Monday, 31 December 2012

An Alphabet of Records!

I wanted something clever/significant to end the year with, but couldn't fink of nuffink, so here's a randomly-chosed A - Z from my record collection (apologies for any overlap with other posts). Not sure yet that I'll have something for each letter but let's see!

A is for Frankie Avalon: Gingerbread/Blue Betty (HMV, 1958)
Frankie Avalon is mainly derided for being typical of the kind of manufactured light rock 'n' roll/pop that made The Beatles necessary, but this record, despite its cutesy lyrics, is not just parent-friendly, safe faux r'n'r (though it is that), it is great high energy teen rock/pop, and why not?
B is for B-52s:  Wild Planet (Island, 1980)
By far the best of the B-52s' many good albums, this one has career-defining greats like 'Give Me Back My Man' and 'Private Idaho' as well as (for added entertainment value) Kate Pierson's beehive hairdo & Fred Schneider's attempted moustache on the cover.
C is for Chumbawamba: Pictures of Starving Children Sell Records (Agit-Prop, 1986)
Lightyears away from their unexpected (to say the least) hit single, 'Tubthumping' (now being used in a TV advert, which is pretty ironic for many reasons), this is an album which is mainly notable for it's criticism of Live Aid, which the band convincingly potrays as an exercise in millionaire guilt-assuaging with mainly negative consequences for the Third World. The music is a strange not-very-intense crust-punk, not as memorable as one would like but still somehow satisfying. Their sound was to progress strangely, becoming more pop-dance-sample friendly with 1990's Slap! and then more commercial (literally, as it turns out) pop-punk in later years...

D is for Bob Dylan: Nashville Skyline (CBS, 1968)

Not a huge fan of Bob Dylan; detest country music mostly, including Johnny Cash (who guests here). But this album is nice. Dylan's mellower, post accident voice is warm and pleasant, the music is pretty and fairly skeletal and it all works. Even better is that somehow I have an odd Taiwanese edition with a strange thin papery sleeve....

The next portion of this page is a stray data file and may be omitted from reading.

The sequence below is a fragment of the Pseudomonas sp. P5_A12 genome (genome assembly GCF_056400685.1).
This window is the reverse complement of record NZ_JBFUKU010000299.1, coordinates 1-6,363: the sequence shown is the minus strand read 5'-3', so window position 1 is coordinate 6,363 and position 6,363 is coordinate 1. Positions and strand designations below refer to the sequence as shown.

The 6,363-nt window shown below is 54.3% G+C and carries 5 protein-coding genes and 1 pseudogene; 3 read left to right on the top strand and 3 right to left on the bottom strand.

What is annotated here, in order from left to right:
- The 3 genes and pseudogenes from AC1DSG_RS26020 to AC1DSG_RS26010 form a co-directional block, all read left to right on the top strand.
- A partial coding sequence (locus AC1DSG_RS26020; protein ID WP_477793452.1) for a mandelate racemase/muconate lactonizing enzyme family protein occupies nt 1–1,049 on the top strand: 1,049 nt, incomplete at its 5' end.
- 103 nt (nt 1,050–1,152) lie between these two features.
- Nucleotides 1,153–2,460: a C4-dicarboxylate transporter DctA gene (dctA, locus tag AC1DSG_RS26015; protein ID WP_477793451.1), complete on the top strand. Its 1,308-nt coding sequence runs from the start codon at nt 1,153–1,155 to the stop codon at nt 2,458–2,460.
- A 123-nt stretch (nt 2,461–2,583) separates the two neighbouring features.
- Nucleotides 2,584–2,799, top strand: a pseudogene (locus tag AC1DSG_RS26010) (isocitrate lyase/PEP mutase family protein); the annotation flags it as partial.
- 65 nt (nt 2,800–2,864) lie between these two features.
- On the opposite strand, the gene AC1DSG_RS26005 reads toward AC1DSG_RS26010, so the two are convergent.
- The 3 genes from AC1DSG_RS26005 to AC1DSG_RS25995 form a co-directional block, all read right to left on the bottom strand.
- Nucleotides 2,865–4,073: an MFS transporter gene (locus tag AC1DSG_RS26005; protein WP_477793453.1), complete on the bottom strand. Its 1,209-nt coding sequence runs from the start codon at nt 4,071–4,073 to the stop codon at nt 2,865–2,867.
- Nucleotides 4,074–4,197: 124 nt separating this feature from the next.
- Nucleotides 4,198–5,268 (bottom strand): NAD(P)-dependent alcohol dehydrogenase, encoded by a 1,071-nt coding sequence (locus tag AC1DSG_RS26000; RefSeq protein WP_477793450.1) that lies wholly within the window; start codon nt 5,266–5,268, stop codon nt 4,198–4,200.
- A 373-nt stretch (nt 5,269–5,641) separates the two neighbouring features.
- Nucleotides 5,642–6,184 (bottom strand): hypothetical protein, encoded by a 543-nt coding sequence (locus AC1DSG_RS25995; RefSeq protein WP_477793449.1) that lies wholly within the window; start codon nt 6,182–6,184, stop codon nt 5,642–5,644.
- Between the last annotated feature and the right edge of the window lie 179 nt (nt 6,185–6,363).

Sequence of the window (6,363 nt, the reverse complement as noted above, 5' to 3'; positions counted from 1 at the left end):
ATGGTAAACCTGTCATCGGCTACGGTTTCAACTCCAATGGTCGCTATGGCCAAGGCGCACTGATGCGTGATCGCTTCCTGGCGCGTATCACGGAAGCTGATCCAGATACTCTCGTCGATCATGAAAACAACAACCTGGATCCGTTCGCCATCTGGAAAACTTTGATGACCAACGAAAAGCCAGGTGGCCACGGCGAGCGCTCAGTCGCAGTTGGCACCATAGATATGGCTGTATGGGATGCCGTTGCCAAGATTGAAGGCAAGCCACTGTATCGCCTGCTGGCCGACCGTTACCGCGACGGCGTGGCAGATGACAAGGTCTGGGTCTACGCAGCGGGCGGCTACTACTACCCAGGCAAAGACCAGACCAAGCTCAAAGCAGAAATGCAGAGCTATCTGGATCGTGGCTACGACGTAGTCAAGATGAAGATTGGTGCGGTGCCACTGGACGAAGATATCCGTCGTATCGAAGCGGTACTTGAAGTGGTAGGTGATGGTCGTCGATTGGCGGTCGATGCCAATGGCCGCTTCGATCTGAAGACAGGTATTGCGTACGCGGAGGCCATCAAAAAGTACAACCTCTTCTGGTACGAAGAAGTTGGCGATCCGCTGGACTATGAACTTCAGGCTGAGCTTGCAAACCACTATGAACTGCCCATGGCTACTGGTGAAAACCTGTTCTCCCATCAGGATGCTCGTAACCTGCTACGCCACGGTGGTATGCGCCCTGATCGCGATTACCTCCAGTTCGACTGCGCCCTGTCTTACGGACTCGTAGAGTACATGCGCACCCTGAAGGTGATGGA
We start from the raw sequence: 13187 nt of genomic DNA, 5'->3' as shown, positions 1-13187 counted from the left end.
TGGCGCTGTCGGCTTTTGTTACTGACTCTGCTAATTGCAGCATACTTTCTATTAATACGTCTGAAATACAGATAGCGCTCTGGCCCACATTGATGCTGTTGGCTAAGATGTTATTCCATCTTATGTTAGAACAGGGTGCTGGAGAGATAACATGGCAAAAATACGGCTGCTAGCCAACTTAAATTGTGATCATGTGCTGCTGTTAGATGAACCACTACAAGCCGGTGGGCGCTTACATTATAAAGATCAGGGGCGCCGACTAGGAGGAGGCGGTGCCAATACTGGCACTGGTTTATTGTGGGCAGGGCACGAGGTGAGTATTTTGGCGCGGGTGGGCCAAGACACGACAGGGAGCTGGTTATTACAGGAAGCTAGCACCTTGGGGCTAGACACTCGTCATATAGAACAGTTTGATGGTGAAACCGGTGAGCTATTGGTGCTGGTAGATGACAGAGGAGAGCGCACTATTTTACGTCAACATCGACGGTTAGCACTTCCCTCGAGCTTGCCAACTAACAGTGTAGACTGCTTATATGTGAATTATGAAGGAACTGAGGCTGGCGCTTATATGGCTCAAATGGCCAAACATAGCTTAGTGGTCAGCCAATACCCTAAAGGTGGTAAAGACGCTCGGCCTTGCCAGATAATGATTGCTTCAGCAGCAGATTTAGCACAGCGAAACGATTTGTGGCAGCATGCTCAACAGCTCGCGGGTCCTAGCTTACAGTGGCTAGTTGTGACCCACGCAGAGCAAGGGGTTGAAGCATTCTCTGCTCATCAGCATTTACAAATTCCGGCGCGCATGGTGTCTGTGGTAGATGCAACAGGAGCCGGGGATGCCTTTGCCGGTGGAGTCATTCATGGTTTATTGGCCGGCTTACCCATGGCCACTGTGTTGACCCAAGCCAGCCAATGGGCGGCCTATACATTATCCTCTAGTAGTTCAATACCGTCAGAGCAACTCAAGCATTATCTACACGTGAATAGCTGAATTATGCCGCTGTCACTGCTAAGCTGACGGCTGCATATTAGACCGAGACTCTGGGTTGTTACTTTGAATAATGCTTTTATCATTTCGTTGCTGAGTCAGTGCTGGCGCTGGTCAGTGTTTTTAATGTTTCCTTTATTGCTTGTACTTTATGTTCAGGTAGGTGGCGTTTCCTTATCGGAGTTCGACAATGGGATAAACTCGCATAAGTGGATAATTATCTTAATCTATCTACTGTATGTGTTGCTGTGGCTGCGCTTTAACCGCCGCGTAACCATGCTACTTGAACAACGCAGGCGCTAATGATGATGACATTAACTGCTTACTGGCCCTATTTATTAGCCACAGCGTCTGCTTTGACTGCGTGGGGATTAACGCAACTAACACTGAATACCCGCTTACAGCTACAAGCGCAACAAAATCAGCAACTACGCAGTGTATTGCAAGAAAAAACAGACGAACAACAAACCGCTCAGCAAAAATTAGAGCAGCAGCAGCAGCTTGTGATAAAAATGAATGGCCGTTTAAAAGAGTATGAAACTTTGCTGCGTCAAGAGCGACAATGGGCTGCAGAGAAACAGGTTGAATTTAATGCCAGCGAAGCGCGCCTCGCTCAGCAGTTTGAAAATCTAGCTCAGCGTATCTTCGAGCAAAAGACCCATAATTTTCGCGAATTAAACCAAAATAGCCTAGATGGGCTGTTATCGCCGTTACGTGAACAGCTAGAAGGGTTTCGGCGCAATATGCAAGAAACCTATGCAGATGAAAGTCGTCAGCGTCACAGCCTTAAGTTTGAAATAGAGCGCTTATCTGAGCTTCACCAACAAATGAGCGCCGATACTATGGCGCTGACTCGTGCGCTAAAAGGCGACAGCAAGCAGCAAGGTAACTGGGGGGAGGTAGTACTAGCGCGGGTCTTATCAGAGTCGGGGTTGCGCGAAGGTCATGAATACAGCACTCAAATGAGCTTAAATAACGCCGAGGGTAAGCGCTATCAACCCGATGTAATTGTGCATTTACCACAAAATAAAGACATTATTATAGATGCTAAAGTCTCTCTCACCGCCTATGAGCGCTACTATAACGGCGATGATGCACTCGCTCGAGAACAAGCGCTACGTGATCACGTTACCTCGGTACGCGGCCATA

E is for Brian Eno/David Byrne: My Life In The Bush of Ghosts (EG, 1981)
Predictably, this semi-ambient album was a good 10-15 years ahead of its time, using found sounds, samples and beats. It's great.
F is for 'Fatal' Microbes: Violence Growns (Small Wonder, 1978)
This single is a classic of the late punk era, very post-Siouxie vocally and made (judging by the band photo, see below) by a bunch of High School kids, the title track is ambitious and a bit of a drag, but 'Beautiful Pictures' is just a great punk-pop song.
G is for Girlschool: Demolition (Bronze, 1980)
The 'female version of Motorhead' are at their most intense on this relentless NWOBHM album. Better, some (me) might say than Motorhead, although that might be controversial.
H is for Bo Hansson: Music Inspired By Lord of the Rings (Charisma, 1972)
In comparison with Howard Shore’s soundtracks to the Lord of the Rings movies, or indeed the epic atmospheric black metal of Austria’s Summoning (2006’s Oath Bound being an especially strong and accessible example), Bo Hansson’s LOTR album is kind of jazzy (sometimes inappropriately funky) and ineffectual. On the other hand, on those terms it’s an enjoyable Mike Oldfield-ish time capsule of its era.
I is for Iron Maiden: Seventh Son of a Seventh Son (EMI, 1988)
At the time it seemed to many that Seventh Son was another example of Maiden losing their edge, but in retrospect it was the last in a series of truly great albums and to this day stands as one of their best. What is great is that they encapsulate all of their ambitious, progressive tendencies, but in songs that are concise, catchy and powerful.
J is for Jobriath: Creatures of the Street (Elektra, 1974)
Despite the fact that his eponymous 1973 album had expensively flopped, Jobriath was given another chance with this peculiarity; while it is still essentially glam rock, here he brought in the influence of musicals and a kind of Cabaret-esque Germanic decadence, plus pinches of folk, Rolling Stones influences and some genuinely lovely heartfelt romanticism (such as opening track ‘Heartbeat’). Taken altogether it proved – not surprisingly – to be hardly anyone’s cup of tea, and was to be his swansong, which is a shame.
K is for Killing Joke: Killing Joke (EG, 1980)
Legendarily grim industrial post-punk, what is less often mentioned about this classic debut is that, like Joy Division (but even more so), the band had an ear for a catchy pop tune, most notably ‘The Wait’ and ‘Wardance’, which may well be dark and brooding, but is also accessible and of its time in an almost chart-worthy (indeed the latter actually did chart in the US, slightly).
L is for Lionheart: Hot Tonight (Epic, 1984)